$$ \textstyle\begin{cases} x_{1}(t+1) =x_{1}(t)+u(t), \\ x_{2}(t+1) =x_{2}(t)+d(t), \\ x(0) = (x_{1}(0),x_{2}(0) )^{T}, \end{cases} $$
(9)
where \(x\in S=\{(x_{1},x_{2})\vert x_{1}^{2}+x_{2}^{2}\leq2\}\), \(W=\{ 1\}\), \(U=\{1\}\), and \(t\in[0,1]\cap\mathbb{Z}_{+}\).

Now, we have the figures of the process of computing the discriminating kernel.

Figure 1 shows that S0 is the boundary and interior of the circle. In Figure 2, S1 is the intersection of the three circles. S2 is the intersection of the seven circles in Figure 3. In Figure 4, S3 is \(\operatorname{Disc}_{f}(S)\). We find that the intersection of the seven circles is empty, that is, \(S2=\emptyset\), so \(\operatorname{Disc}_{f}(S)=\emptyset\).
Figure 1
Figure 1

S0.

Figure 2
Figure 2

S1.

Figure 3
Figure 3

S2.

Figure 4
Figure 4

\(\pmb{\operatorname{Disc}_{f}(S)}\) .

4 Discriminating kernel of continuous system

4.1 Viability kernel

Consider the following continuous system:
$$ \textstyle\begin{cases} \dot{x}(t)=f(x(t),u(t),d(t)),\\ u(t)\in U,\qquad d(t)\in W,\\ x(0)=x_{0}, \end{cases} $$
(10)
where the time \(t\in[0,\tau]\subset R^{+}\). If \(\tau<\infty\), then this problem has a finite horizon; otherwise, this problem has an infinite horizon. To guarantee the existence and uniqueness of the solutions to the initial value problem, we suppose that the function f is sufficiently smooth.

Next, we discuss the viability kernel \(\operatorname{Viab}_{f(x,u,W)}\) using the reachability. There are two ways to deal with the reachability problem: computing the forward reachable set and the backward reachable set. Here, we use the backward approach.

Definition 6

The backward reachable set from the closed target K over \([0,\tau]\) is the set of all initial states \(x_{0}\) such that, for all \(d(t)\in W\), \(t\in[0,\tau]\), there exists \(u(t)\in U\), \(t\in[0,\tau]\), for which some \(\varphi(\tau,x_{0},u(t),d)\in K\) are reachable from \(x(\tau)\) along a trajectory satisfying (10), where \(\varphi (s,x_{0},u(t),d)\) denotes the solution of (10), that is,
$$\begin{aligned} \operatorname{Reach}_{\tau}(K)&= \bigl\{ x_{0} \in K\vert\text{for any } d(t)\in W, t\in[0,\tau], \text{there exist } u(t)\in U, \\ &\quad t\in[0,\tau]\text{ such that } \varphi \bigl(\tau,x_{0},u(t),d \bigr) \in K \text{ along a} \\ &\quad \text{trajectory satisfying (10)} \bigr\} . \end{aligned}$$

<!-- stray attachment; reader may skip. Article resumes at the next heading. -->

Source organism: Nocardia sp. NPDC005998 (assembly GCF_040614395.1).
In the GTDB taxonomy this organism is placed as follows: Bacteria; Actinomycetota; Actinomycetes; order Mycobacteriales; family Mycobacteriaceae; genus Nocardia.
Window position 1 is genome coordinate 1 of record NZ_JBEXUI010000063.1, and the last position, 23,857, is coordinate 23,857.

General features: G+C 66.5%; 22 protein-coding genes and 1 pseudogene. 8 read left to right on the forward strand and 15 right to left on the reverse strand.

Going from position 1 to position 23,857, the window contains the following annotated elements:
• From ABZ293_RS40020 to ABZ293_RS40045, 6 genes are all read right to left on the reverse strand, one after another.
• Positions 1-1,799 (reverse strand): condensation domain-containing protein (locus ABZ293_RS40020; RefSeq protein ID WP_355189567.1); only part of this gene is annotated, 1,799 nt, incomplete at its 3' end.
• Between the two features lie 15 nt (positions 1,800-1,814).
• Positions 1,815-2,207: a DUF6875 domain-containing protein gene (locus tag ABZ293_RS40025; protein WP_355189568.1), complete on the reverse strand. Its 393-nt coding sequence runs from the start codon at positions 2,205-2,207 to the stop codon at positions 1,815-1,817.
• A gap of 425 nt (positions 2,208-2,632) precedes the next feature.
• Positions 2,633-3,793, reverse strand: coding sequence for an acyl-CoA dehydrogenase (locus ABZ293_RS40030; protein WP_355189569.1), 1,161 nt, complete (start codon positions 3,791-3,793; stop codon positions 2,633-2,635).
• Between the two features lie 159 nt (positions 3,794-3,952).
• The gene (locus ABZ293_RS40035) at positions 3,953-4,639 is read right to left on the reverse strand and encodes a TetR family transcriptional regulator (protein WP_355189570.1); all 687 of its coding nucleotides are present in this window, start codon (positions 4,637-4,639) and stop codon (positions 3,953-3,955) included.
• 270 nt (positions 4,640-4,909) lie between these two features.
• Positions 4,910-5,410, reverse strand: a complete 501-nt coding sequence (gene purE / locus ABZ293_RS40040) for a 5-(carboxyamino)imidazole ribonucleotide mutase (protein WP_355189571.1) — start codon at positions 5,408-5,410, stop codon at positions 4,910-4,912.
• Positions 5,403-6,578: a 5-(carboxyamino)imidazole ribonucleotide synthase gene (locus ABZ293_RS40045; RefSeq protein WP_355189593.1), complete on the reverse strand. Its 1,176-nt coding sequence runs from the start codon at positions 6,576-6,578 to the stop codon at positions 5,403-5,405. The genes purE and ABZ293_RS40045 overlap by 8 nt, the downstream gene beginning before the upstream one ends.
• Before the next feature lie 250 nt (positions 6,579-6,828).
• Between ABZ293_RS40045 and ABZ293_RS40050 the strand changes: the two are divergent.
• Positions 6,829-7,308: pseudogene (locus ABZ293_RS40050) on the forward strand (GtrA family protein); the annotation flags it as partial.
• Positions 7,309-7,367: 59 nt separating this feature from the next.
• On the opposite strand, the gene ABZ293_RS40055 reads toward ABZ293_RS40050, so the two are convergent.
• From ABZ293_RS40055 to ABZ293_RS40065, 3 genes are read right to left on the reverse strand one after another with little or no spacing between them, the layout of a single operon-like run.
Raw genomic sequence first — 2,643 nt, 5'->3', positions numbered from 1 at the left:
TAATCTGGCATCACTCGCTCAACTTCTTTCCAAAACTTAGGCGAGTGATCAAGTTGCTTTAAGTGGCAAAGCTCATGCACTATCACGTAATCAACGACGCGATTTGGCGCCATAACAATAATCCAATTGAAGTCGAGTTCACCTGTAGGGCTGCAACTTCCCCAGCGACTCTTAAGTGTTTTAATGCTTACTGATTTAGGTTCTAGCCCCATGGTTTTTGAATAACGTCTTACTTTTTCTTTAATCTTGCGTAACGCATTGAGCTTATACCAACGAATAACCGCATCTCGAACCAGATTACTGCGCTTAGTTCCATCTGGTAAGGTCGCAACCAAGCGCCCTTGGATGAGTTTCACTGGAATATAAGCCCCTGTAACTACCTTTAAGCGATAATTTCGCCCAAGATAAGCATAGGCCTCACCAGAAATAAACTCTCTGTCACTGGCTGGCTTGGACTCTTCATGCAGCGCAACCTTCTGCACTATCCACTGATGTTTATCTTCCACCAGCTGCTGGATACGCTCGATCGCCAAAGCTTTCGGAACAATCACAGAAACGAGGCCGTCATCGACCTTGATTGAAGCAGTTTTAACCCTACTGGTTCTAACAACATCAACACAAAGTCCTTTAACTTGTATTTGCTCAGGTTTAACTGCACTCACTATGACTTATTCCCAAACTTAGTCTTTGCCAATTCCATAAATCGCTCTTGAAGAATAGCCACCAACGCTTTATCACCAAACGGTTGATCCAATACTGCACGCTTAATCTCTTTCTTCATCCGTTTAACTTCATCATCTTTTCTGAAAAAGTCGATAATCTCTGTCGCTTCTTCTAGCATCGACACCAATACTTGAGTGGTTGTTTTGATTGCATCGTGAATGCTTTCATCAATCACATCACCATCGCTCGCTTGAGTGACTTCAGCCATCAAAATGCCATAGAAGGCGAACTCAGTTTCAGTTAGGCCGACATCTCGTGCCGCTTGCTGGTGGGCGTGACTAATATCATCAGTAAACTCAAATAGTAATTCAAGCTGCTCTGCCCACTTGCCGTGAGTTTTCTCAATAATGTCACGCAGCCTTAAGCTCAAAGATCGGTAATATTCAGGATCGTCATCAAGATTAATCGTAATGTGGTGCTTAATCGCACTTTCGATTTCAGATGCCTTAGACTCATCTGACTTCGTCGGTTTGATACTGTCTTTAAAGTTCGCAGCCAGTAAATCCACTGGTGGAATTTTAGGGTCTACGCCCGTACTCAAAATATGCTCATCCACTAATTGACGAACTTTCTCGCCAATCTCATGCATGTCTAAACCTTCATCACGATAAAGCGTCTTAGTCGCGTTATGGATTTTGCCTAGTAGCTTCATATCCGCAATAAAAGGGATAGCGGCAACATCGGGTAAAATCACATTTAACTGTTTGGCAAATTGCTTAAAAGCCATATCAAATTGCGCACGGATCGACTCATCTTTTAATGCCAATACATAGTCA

(11)

Definition 6 gives the backward reachable set from the closed target K, which consists of the terminal states over \([0,\tau ]\) with finite horizon τ.

Definition 7

The vector function \(f:\mathrm {R}^{m+n}\rightarrow\mathrm{R}^{n}\) is bounded by \(M>0\) on S in the norm \(\Vert \cdot \Vert :\mathrm{R}^{n}\rightarrow R^{+}\) if for all \(x\in S\), \(u\in U\), and \(d\in W\), we have \(\Vert f(x,u,d) \Vert \leq M\); \(\Vert \cdot \Vert \)-distance of a point \(x\in\mathrm{R}^{n}\) from a nonempty set \(S\subset\mathrm{R}^{n}\) is \(\operatorname{dist}_{ \Vert \cdot \Vert }(x,S)=\inf_{s\in S} \Vert x-s \Vert \).

Suppose that f is bounded by \(M>0\) on S in the norm \(\Vert \cdot \Vert \). Given a discretization time interval δ, defining an underapproximation of the viability constraint set \(S_{\delta}=\{x\in S\vert\operatorname{dist}_{ \Vert \cdot \Vert }(x,S^{c})\geq\delta M\}\), we underapproximate S by the distance δM because we only consider the state at \(t_{k}=k\delta\). A solution \(x(t)\) of (10) at \(t\in[t_{k},t_{k+1}]\) can travel the distance \(\Vert x(t_{k})-x(t) \Vert \leq\int_{t_{k}}^{t} \Vert \dot{x}(\tau) \Vert \,d\tau\leq M(t-t_{k})\leq\delta M\) from its initial state \(x(t_{k})\). So, the underapproximation is recursively defined as
$$ \textstyle\begin{cases} S_{0}(\delta)=S_{\delta},\\ S_{k+1}(\delta)=S_{0}(\delta)\cap\operatorname{Reach}_{\delta }(S_{k}(\delta)). \end{cases} $$